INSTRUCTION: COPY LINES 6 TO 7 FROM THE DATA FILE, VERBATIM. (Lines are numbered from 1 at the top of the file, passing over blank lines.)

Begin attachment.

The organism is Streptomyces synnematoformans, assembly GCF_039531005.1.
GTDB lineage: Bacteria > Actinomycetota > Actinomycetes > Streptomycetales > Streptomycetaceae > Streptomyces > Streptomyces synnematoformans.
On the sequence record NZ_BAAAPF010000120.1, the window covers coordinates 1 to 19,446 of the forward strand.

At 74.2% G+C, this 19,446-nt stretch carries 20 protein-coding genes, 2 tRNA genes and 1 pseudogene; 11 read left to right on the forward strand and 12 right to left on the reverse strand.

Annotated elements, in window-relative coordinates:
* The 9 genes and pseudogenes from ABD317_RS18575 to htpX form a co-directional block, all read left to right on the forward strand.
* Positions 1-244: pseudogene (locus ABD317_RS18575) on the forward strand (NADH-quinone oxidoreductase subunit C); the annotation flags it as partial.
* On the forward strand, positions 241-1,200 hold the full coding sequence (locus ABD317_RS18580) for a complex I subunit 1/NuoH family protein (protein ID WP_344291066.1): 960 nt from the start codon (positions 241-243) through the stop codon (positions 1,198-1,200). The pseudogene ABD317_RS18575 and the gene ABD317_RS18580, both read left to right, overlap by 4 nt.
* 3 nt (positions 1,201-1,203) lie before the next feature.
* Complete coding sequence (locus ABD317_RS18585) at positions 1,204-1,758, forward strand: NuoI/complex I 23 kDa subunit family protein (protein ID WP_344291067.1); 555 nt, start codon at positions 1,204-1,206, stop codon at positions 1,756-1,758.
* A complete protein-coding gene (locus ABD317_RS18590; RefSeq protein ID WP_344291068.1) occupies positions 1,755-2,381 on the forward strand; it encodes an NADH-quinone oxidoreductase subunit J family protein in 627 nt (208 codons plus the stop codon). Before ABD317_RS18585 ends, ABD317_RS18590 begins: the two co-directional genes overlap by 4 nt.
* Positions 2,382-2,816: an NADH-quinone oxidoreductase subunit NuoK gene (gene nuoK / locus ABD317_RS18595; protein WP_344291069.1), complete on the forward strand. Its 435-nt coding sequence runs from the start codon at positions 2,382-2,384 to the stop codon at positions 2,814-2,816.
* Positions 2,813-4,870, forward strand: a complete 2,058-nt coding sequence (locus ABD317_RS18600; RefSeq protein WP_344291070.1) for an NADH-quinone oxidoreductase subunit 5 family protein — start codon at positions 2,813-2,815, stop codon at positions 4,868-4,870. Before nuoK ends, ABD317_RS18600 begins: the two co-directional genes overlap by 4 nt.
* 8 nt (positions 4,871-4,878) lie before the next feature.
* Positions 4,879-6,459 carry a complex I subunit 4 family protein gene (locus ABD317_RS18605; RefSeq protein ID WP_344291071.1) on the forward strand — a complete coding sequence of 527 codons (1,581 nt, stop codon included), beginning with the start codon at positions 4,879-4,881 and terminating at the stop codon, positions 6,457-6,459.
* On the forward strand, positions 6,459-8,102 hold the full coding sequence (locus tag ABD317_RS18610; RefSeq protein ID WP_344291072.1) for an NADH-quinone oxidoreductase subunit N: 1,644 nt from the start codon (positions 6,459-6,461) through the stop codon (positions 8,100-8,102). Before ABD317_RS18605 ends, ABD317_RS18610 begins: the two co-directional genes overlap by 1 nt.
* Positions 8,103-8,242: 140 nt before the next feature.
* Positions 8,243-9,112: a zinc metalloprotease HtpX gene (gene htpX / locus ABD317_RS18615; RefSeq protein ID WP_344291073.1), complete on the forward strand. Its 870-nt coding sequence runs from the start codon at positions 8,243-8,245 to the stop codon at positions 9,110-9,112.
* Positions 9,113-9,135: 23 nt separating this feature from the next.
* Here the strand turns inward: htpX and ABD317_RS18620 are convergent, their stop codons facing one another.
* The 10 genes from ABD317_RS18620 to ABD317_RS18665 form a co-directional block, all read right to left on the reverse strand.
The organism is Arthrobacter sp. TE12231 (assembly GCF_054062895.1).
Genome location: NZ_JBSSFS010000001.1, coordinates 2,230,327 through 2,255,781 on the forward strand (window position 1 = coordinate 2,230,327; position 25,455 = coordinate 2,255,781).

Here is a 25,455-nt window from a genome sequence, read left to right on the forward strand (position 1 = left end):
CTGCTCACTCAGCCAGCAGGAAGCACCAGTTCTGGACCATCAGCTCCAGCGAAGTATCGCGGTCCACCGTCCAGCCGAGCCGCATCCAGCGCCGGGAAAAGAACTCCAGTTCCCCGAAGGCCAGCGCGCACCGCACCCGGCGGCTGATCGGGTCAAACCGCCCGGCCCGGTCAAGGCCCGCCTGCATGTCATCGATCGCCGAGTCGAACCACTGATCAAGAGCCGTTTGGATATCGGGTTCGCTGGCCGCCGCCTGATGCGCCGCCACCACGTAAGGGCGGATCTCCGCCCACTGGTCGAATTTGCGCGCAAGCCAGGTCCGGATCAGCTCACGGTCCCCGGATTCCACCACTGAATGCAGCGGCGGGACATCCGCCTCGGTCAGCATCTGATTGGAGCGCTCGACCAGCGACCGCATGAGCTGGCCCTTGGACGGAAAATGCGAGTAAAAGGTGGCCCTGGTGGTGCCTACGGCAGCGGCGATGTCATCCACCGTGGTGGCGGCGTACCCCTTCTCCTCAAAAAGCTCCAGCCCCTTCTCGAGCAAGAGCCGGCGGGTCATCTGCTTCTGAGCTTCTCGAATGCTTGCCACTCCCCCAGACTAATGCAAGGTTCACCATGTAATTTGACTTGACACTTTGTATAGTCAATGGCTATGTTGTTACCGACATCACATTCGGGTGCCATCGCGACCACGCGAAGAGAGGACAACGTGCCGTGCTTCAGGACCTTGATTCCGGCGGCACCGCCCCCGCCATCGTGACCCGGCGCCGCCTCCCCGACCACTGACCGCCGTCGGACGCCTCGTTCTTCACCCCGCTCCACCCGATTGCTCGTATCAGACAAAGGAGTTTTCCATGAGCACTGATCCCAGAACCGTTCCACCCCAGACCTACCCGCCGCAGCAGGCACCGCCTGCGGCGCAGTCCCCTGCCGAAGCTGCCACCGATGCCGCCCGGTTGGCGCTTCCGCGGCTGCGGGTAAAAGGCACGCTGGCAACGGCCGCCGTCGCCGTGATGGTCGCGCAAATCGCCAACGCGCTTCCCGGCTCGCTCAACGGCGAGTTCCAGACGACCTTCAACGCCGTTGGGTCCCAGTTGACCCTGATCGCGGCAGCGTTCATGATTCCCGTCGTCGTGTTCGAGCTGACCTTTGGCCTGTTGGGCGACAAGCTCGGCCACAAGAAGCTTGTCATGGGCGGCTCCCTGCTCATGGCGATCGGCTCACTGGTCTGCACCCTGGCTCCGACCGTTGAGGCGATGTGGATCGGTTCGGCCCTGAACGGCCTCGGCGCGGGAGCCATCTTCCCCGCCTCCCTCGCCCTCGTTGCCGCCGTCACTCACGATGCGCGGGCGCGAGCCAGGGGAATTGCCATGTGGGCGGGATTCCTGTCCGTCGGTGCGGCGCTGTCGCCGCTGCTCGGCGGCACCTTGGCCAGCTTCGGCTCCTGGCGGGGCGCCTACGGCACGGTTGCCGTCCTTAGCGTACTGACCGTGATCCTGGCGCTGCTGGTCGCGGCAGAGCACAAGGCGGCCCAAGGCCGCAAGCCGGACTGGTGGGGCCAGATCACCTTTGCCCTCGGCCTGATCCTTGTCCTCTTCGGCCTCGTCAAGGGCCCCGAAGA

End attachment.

* The 9 genes and pseudogenes from ABD317_RS18575 to htpX form a co-directional block, all read left to right on the forward strand.
* Positions 1-244: pseudogene (locus ABD317_RS18575) on the forward strand (NADH-quinone oxidoreductase subunit C); the annotation flags it as partial.